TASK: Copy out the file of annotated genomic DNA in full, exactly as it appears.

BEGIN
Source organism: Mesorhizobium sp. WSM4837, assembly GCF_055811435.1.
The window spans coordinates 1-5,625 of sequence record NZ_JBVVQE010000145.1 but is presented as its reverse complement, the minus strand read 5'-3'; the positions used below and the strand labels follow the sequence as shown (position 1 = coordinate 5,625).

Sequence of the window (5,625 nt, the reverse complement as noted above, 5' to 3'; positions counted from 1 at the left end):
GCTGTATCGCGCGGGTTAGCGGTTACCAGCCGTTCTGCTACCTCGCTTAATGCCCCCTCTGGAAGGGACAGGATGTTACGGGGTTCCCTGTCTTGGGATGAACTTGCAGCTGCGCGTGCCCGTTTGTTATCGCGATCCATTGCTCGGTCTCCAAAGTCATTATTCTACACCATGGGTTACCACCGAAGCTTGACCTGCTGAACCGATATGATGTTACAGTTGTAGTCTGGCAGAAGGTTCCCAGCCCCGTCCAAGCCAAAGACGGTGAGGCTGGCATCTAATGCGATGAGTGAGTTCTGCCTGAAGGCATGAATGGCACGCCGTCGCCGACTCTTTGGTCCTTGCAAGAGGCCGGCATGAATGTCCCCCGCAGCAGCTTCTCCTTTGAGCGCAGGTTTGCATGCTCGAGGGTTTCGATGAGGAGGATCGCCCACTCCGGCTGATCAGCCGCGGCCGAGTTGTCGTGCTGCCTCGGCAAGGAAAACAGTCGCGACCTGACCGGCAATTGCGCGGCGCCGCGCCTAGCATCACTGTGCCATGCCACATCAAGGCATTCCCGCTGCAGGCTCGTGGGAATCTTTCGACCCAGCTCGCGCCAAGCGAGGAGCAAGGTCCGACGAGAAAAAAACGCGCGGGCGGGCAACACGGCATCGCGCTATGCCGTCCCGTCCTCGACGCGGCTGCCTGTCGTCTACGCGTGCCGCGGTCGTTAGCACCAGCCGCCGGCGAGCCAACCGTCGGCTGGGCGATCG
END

Source organism: Mesorhizobium sp. WSM4837, assembly GCF_055811435.1.
The window spans coordinates 1-5,625 of sequence record NZ_JBVVQE010000145.1 but is presented as its reverse complement, the minus strand read 5'-3'; the positions used below and the strand labels follow the sequence as shown (position 1 = coordinate 5,625).

Sequence of the window (5,625 nt, the reverse complement as noted above, 5' to 3'; positions counted from 1 at the left end):
GCTGTATCGCGCGGGTTAGCGGTTACCAGCCGTTCTGCTACCTCGCTTAATGCCCCCTCTGGAAGGGACAGGATGTTACGGGGTTCCCTGTCTTGGGATGAACTTGCAGCTGCGCGTGCCCGTTTGTTATCGCGATCCATTGCTCGGTCTCCAAAGTCATTATTCTACACCATGGGTTACCACCGAAGCTTGACCTGCTGAACCGATATGATGTTACAGTTGTAGTCTGGCAGAAGGTTCCCAGCCCCGTCCAAGCCAAAGACGGTGAGGCTGGCATCTAATGCGATGAGTGAGTTCTGCCTGAAGGCATGAATGGCACGCCGTCGCCGACTCTTTGGTCCTTGCAAGAGGCCGGCATGAATGTCCCCCGCAGCAGCTTCTCCTTTGAGCGCAGGTTTGCATGCTCGAGGGTTTCGATGAGGAGGATCGCCCACTCCGGCTGATCAGCCGCGGCCGAGTTGTCGTGCTGCCTCGGCAAGGAAAACAGTCGCGACCTGACCGGCAATTGCGCGGCGCCGCGCCTAGCATCACTGTGCCATGCCACATCAAGGCATTCCCGCTGCAGGCTCGTGGGAATCTTTCGACCCAGCTCGCGCCAAGCGAGGAGCAAGGTCCGACGAGAAAAAAACGCGCGGGCGGGCAACACGGCATCGCGCTATGCCGTCCCGTCCTCGACGCGGCTGCCTGTCGTCTACGCGTGCCGCGGTCGTTAGCACCAGCCGCCGGCGAGCCAACCGTCGGCTGGGCGATCG